Profile

Cover photo
Life Without Plastic
194 followers|29,534 views
AboutPostsPhotosYouTube

Stream

Life Without Plastic

Shared publicly  - 
 
Did you know 80% of the litter in the Great Lakes region is plastic? See this new action-oriented report by Environmental Defence Canada on how to protect the Great Lakes and fight plastic pollution.
http://environmentaldefence.ca/report/turning-the-plastic-tide/
1
Add a comment...

Life Without Plastic

Shared publicly  - 
 
Craig and Marc Keilburger and the organizations they have founded (WE Day​) are formidable forces for positive change. We're thrilled to be a part of their latest column in the Globeandmail.com​ on how to reduce the plastic in our lives...

http://www.theglobeandmail.com/life/giving/have-your-say-how-can-we-each-reduce-the-plastic-in-our-lives/article29181566/
Craig and Marc Kielburger founded Free The Children, Me to We and We Day
1
Add a comment...

Life Without Plastic

Shared publicly  - 
 
Feel free to check out our latest blogpost - here's one where you can make a real difference by educating yourself and building awareness... Two Breaths of Life in A Plastic Ocean

http://lifewithoutplastic.com/store/blog/two-breaths-of-life-in-a-plastic-ocean/
Last weekend, I watched a powerful, “plastic-free” eco-documentary called Breath of Life at the dynamic Wakefield International Film Festival (WIFF). Wakefield is our home town, and we were honoured to sponsor the film for its Canadian premiere. Created by Hawaiian filmmaker Susan Kucera, Breath of Life was masterfully filmed in Europe, Scandinavia, North America and Hawaii. It addresses
1
Add a comment...

Life Without Plastic

Shared publicly  - 
 
"Our study shows that making plastic products with BPA alternatives does not necessarily leave them safer"
- Nancy Wayne, Professor of Physiology, UCLA

Companies advertise "BPA-free" as a safer version of plastic products ranging from water bottles to sippy cups to toys. Many manufacturers stopped used Bisphenol A to strengthen plastic after animal studies linked it to early puberty and a rise in breast and prostate cancers.

http://www.sciencedaily.com/releases/2016/02/160201103543.htm

Study link: http://press.endocrine.org/doi/10.1210/en.2015-1785
1
Add a comment...

Life Without Plastic

Shared publicly  - 
 
"The planet is slowly being covered in plastic."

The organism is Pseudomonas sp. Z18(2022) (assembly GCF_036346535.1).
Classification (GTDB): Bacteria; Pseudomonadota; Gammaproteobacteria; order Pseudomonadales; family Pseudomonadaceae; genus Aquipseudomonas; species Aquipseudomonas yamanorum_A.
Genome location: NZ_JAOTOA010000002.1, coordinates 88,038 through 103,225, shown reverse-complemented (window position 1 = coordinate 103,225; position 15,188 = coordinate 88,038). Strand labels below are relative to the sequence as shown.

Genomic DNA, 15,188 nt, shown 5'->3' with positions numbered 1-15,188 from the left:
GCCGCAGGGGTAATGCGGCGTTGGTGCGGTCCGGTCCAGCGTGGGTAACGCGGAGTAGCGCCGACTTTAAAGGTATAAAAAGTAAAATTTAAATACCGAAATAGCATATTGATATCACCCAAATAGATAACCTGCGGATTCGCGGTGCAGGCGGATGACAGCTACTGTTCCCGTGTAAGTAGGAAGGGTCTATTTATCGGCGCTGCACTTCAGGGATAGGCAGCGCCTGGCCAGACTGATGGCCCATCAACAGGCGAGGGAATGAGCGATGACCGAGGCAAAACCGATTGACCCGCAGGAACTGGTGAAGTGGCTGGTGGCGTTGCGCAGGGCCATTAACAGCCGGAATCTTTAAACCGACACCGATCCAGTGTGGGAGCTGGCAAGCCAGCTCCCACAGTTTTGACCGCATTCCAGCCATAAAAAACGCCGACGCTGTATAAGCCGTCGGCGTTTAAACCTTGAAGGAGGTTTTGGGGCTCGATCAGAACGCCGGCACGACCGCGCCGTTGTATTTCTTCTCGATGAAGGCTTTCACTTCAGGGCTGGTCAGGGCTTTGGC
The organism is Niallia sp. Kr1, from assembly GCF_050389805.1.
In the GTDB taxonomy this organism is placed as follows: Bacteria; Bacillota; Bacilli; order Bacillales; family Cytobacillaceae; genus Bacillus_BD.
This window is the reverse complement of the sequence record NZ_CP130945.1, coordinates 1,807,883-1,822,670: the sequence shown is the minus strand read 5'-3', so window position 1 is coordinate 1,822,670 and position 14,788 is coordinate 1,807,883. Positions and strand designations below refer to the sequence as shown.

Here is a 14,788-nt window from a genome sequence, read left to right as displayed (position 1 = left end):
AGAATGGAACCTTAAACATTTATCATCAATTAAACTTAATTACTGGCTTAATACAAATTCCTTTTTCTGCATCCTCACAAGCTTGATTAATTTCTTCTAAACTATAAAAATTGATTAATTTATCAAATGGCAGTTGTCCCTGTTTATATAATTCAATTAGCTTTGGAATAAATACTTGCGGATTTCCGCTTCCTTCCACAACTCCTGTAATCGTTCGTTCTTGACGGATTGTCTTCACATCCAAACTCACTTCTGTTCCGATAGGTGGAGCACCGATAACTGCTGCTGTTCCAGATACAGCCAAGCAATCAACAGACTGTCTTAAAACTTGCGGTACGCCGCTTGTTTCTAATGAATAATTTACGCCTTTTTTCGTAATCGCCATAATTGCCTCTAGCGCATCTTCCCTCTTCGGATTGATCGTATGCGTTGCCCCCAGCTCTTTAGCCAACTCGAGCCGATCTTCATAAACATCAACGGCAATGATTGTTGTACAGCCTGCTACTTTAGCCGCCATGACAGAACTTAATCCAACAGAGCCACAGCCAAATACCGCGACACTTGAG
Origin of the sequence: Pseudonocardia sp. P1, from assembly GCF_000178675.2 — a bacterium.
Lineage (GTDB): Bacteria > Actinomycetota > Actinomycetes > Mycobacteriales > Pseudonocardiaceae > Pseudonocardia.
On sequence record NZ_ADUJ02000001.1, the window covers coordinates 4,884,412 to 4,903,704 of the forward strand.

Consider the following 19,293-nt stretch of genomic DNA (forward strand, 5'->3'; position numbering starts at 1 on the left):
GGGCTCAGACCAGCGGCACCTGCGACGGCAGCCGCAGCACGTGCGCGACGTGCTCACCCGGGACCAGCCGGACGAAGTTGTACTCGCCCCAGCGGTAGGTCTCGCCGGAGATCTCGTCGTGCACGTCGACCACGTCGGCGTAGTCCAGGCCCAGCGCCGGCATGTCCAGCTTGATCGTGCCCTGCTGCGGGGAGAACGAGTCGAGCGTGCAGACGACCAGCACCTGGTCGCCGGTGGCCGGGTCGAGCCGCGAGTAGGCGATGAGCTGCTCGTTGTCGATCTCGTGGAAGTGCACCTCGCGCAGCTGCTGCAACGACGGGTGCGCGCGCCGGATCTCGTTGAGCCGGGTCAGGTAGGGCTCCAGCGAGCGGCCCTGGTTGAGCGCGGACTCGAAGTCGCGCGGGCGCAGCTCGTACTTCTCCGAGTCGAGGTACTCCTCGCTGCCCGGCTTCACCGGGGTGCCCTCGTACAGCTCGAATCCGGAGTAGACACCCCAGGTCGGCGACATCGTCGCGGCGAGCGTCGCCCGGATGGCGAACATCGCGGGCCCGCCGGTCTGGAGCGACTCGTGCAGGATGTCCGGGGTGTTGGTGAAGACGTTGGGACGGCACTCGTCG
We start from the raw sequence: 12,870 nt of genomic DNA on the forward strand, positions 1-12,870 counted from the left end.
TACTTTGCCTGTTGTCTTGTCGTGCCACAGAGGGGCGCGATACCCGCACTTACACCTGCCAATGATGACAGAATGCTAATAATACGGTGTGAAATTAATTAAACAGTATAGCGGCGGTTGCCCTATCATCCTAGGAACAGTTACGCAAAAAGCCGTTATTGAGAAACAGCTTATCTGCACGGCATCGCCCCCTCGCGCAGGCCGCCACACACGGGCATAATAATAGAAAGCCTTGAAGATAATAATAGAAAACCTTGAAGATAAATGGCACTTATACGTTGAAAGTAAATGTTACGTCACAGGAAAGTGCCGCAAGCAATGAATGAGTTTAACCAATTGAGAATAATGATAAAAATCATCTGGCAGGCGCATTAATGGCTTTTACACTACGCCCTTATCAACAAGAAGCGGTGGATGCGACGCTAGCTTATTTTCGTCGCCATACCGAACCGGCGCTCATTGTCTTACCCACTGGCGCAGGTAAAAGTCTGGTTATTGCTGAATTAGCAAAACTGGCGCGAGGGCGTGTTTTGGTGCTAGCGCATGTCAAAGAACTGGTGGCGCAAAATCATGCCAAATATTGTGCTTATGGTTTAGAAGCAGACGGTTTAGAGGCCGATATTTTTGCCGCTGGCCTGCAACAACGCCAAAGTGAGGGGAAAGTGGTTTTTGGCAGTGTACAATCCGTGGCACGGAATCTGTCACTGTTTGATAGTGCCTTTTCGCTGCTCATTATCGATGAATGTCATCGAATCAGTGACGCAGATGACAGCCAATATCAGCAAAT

New research published in the scientific journal Anthropocene, argues that the Holocene epoch (which began about 11,700 years ago) has ended and we are now in the Anthropocene epoch, which is characterized by human activities changing the Earth's geology.

The indicators are the abundance of human-created materials found in sediment all over the world -- ranging from aluminum, concrete and plastics to PCBs (polychlorinated biphenyls), PAHs (polyaromatic hydrocarbons), pesticides, nuclear fallout (from bomb tests in the 1940s and 1950s), nitrogen and phosphorus (from increased fertilizer use).

And regarding plastics in particular, this is what one of the authors of the study, Jan Zalasiewicz, had to say: “In 1950, we virtually made [no plastic] at all. It is an incredible rise. [The] annual total of 300 million tonnes [of plastic] is close to the weight of the entire human population of the planet. And the figure for plastic manufacture is only going to grow. The total amount of plastic produced since the second world war is around 5 billion tonnes and is very likely to reach 30 billion by the end of the century. The impact will be colossal.”

http://www.theguardian.com/environment/2016/jan/24/plastic-new-epoch-human-damage

The scientific articles...
On the Anthropocene epoch: http://science.sciencemag.org/content/351/6269/aad2622

On plastics as a key indicator of the Anthropocene epoch:
http://science.sciencemag.org/content/351/6269/aad2622
From supermarket bags to CDs, man-made waste has contaminated the entire globe, and become a marker of a new geological epoch
1
Add a comment...

Life Without Plastic

Shared publicly  - 
 

This is a question we often get. And Katherine from Treehugger has handled it masterfully. Of course, we're thrilled she is in love with our stainless steel containers. We love them too, and we also regularly use our glass containers with stainless lids for freezing - just need to be sure they are are room temperature or cooler before putting them in the freezer. Mason jars are amazing. And her "package-free" suggestion is a fine one - I (Jay) do this every summer harvest with tons of fresh tomatos for winter soups and stews. http://www.lifewithoutplastic.com/store/kitchen/food-storage/airtight-watertight-containers.html

http://www.treehugger.com/green-food/how-freeze-food-without-plastic.html
Say good-bye to a freezer full of Ziplocs, Tupperware, and plastic wrap. There's another, much greener way to freeze food.
1
Add a comment...
Have them in circles
194 people
Paul Brown's profile photo
Nine Naturals's profile photo
Kelly Cramer's profile photo
Beth Terry's profile photo
Deanna Piercy's profile photo
Deborah Connor's profile photo
Life Without Paper's profile photo
Alessandra DiNinno's profile photo
Kevin Passero's profile photo

Life Without Plastic

Shared publicly  - 
 
In-depth report and tests show that most food cans -- 67% of the 192 tested -- still have Bisphenol A (BPA) in the lining - even those from food companies that have pledged for years to find replacements for BPA.

BPA is an endocrine-disrupting chemical that impacts our hormonal systems and may contribute to a host of harmful health effects including breast and prostate cancer, infertility, type-2 diabetes, obesity, asthma and attention deficit disorder.

http://www.ecocenter.org/healthy-stuff/food-can-study-2016-report